The administration of J.F.K. determined that the mission and size of the U.S. advisory project must increase if the U.S.-backed government in Saigon was to survive and win the war. While some of Kennedy's cabinet advisors proposed a negotiated settlement for Vietnam similar to one that recognized Laos as a neutral nation, this was not to be. The administration had just suffered diplomatic setbacks and embarrassments in Berlin and Cuba. So that it did not repeat this, the covert military option was used, but unsuccessfully. The war continued to escalate, requiring more U.S. advisors and military and foreign aid. Unfortunately for the U.S., the covert operations to assist the South against North Vietnam escalated in the harassment and landing of covert forces until the U.S. Navy became embroiled in the Gulf of Tonkin incident that sealed the U.S. path to open military involvement in the conflict (ibid.).
Diplomatic options in Vietnam definitively died as the South Vietnamese government took action against demonstrating Buddhist monks and students in August of 1963. In a fascinating series of memos and audio recordings available to the public online through the auspices of the National Security Archive at George Washington University. At this time, Kennedy had decided upon a coup against Ngo Dinh Diem if he did not remove his brother Ngo Dinh Nhu who the administration was convinced would lose the war due to the oppressive policies. J.F.K. recognized that the Congress might be angry at him for supporting Vietnamese generals in a coup against Diem. However, Kennedy remarked that it will "be madder if Vietnam goes down the drain ("Kennedy considered supporting," 2009)." The administration then considered proposals to evacuate American troops from South Vietnam as explicitly linked to the success of a military coup. The administration tapes reveal that the plans for the American withdrawal were created in fabric of the NSC deliberations about the coup. The coup rumors and threats were waved as a feature of diplomatic maneuvers to induce President Diem to oust his brother Nhu from the government (ibid.). The failure of the administrations policies in the wake of the Diem coup ensured the escalation of the U.S. intervention. As with George W. Bush later, this cavalier attitude toward assassination would raise long lasting constitutional questions that impacted upon civilian rights.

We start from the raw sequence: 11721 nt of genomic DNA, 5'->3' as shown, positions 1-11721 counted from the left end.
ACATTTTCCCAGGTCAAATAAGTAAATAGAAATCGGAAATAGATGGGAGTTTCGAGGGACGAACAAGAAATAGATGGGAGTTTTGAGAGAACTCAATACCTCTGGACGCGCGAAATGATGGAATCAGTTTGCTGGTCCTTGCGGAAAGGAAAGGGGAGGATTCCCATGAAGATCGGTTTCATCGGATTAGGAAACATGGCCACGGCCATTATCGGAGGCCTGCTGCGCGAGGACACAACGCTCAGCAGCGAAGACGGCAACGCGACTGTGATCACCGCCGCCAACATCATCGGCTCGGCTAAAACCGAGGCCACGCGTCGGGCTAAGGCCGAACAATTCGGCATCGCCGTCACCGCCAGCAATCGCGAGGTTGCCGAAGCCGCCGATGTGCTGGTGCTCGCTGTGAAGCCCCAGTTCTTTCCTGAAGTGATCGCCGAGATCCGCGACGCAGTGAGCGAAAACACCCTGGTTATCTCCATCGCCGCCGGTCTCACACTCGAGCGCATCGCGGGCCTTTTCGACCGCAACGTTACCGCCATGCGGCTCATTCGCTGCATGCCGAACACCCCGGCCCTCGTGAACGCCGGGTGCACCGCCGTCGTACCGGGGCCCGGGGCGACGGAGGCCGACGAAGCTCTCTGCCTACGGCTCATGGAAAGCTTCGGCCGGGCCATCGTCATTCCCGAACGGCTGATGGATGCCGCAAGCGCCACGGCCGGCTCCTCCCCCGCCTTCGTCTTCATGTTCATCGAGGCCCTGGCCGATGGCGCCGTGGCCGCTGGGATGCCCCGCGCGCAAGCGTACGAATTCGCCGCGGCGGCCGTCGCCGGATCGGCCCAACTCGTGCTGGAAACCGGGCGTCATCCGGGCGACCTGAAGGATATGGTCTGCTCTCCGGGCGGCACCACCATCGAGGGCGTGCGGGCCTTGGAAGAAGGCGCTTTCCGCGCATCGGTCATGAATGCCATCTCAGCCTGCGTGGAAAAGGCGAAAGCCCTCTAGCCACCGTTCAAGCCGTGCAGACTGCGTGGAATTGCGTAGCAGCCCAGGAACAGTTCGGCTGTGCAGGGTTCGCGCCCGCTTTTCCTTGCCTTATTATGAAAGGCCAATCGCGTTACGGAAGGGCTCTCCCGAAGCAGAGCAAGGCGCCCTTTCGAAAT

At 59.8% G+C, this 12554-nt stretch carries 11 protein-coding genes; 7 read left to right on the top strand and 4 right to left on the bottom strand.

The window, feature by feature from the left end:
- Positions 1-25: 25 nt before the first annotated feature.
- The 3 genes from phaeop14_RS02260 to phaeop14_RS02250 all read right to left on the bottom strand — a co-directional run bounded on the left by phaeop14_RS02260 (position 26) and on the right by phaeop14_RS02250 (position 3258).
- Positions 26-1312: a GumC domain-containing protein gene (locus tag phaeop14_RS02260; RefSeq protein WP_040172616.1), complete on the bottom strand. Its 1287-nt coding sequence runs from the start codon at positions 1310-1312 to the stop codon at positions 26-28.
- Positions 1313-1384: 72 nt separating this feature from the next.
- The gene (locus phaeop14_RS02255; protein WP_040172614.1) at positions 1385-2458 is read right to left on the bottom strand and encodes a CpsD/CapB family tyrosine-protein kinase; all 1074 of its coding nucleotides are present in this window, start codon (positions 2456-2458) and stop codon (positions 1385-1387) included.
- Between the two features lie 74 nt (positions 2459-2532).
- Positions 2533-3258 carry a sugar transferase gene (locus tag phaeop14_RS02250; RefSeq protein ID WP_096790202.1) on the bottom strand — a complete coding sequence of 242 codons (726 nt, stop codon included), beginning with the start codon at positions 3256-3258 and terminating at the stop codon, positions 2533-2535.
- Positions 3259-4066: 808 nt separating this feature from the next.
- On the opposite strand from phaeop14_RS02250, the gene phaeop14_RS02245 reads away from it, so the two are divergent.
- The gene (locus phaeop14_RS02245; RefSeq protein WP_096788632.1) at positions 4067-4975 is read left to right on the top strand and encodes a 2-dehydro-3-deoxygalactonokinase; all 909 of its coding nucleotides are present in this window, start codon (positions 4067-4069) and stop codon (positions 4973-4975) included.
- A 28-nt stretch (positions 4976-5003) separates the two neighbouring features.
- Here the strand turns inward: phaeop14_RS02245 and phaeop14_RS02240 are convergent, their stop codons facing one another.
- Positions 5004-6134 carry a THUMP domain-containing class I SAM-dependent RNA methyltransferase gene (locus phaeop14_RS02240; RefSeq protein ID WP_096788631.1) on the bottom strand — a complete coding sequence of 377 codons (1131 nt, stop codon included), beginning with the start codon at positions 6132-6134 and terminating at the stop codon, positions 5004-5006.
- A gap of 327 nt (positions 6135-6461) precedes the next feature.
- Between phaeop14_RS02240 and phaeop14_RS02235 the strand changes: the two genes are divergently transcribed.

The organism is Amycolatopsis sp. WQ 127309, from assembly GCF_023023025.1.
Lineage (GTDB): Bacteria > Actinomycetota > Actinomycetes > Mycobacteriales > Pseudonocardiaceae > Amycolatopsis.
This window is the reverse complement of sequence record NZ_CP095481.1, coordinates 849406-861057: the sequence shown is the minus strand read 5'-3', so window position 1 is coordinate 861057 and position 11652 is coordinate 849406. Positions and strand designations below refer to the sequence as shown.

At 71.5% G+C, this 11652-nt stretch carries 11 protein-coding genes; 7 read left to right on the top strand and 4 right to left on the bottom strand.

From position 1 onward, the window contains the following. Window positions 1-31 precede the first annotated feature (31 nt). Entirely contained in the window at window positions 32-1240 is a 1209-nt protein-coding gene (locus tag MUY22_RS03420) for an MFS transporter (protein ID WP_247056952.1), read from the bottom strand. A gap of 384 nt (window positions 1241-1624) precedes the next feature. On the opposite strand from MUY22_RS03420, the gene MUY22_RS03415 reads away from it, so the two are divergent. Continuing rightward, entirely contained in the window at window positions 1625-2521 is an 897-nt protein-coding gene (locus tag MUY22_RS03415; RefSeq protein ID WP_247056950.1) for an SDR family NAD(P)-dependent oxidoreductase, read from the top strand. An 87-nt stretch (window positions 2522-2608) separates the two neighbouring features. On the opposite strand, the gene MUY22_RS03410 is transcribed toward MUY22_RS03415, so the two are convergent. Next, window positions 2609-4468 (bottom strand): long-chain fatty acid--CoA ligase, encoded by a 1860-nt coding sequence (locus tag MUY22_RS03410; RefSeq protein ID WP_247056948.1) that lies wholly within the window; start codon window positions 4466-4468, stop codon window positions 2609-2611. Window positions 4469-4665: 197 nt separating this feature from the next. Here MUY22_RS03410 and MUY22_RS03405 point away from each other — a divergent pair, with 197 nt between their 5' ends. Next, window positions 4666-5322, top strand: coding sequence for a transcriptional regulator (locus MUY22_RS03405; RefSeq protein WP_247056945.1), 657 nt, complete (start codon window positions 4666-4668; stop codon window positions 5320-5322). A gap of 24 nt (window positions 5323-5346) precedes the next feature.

As we have seen, the flexible response doctrine had advantages and disadvantages on the military and diplomatic fronts. After the Cuban Missile Crisis, the U.S. ended overt military efforts against Cuba, but kept up a diplomatic and covert offensive that continues to isolate the island to this day. While the efforts failed to overthrow Castro, they did succeed in maintaining pressure on and containing him for the time.
Unfortunately, this was not to work in Vietnam, where it became overtly involved militarily in the conflict. In the opinion of this author, what we therefore see in Vietnam was the demise of the doctrine of flexible response. In a seemingly inevitable spiral, diplomacy, economic and covert means became a quagmire that demanded full military intervention or withdrawal. Diplomacy, economic pressure, military assistance and covert intervention was not help, even in containing the North Vietnamese forces north of the border. In this, case, the target was not in the American backyard, but half a world away in Southeast Asia. Like in Korea previously, the U.S. became embroiled in an Asian shooting war. Tragically, in the case of Vietnam, it had to overthrow the regime that the U.S. had supported since the Eisenhower administration. The failure of this coup almost certainly sealed the future escalation of the war for the U.S. And cut off diplomatic and other options from the American "tool kit" in the Vietnam situation.
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